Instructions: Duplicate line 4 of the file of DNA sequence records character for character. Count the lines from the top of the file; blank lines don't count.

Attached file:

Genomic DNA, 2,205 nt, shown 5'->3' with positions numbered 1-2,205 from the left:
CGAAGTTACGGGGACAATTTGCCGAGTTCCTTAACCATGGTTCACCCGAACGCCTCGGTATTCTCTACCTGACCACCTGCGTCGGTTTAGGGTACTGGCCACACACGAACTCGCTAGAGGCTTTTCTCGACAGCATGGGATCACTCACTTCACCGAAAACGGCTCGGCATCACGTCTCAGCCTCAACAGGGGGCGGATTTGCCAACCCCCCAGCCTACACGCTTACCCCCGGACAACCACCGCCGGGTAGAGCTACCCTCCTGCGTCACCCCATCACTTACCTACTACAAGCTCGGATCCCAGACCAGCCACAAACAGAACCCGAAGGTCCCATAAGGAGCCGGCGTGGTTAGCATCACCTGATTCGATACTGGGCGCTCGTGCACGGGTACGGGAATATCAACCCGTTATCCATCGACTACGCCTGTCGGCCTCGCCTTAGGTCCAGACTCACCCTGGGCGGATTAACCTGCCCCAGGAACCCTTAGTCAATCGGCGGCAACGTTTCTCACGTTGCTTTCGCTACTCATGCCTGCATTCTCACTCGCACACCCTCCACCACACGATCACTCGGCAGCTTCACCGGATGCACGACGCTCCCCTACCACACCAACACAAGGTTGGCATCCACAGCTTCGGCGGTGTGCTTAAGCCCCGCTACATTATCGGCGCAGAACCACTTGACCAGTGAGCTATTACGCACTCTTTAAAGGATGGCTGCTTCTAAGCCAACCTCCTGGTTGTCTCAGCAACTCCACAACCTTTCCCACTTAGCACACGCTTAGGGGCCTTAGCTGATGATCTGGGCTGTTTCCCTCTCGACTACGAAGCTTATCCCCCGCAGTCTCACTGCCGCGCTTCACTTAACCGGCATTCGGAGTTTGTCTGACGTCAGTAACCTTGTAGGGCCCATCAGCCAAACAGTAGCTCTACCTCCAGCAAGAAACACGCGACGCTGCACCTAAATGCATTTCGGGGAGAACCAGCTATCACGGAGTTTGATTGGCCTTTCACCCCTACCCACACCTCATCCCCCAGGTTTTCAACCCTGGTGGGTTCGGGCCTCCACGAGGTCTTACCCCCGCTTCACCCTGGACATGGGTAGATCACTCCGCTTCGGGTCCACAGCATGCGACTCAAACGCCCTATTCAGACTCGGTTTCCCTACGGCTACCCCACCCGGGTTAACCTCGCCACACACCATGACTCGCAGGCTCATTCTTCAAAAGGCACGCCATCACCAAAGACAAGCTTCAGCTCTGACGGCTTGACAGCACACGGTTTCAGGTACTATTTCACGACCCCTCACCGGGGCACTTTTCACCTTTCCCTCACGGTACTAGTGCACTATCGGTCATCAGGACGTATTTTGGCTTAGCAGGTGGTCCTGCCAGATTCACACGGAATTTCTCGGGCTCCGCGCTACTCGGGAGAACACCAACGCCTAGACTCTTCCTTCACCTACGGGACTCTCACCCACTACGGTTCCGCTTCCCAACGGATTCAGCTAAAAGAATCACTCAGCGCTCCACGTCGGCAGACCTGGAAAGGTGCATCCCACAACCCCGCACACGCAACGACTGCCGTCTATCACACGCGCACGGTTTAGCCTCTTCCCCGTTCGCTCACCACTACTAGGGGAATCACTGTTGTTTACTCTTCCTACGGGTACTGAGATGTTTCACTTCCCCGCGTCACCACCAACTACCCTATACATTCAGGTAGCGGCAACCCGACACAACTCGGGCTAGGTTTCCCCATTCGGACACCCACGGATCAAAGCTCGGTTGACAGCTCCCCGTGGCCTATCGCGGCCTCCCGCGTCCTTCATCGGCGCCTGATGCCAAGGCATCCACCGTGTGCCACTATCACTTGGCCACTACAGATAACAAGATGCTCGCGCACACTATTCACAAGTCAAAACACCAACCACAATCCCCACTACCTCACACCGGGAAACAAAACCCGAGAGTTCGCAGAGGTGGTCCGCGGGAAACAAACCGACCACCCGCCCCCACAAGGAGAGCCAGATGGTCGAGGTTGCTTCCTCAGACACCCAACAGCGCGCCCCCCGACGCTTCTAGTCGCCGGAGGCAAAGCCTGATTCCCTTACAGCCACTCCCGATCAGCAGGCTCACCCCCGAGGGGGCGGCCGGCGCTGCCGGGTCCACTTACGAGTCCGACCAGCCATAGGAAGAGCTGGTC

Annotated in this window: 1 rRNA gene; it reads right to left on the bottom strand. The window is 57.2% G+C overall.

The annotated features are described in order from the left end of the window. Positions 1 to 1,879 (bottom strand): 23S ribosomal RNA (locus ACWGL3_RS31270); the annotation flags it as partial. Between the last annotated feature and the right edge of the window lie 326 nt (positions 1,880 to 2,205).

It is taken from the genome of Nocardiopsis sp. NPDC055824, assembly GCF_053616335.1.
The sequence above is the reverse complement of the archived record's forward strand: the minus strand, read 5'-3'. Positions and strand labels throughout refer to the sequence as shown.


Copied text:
The annotated features are described in order from the left end of the window. Positions 1 to 1,879 (bottom strand): 23S ribosomal RNA (locus ACWGL3_RS31270); the annotation flags it as partial. Between the last annotated feature and the right edge of the window lie 326 nt (positions 1,880 to 2,205).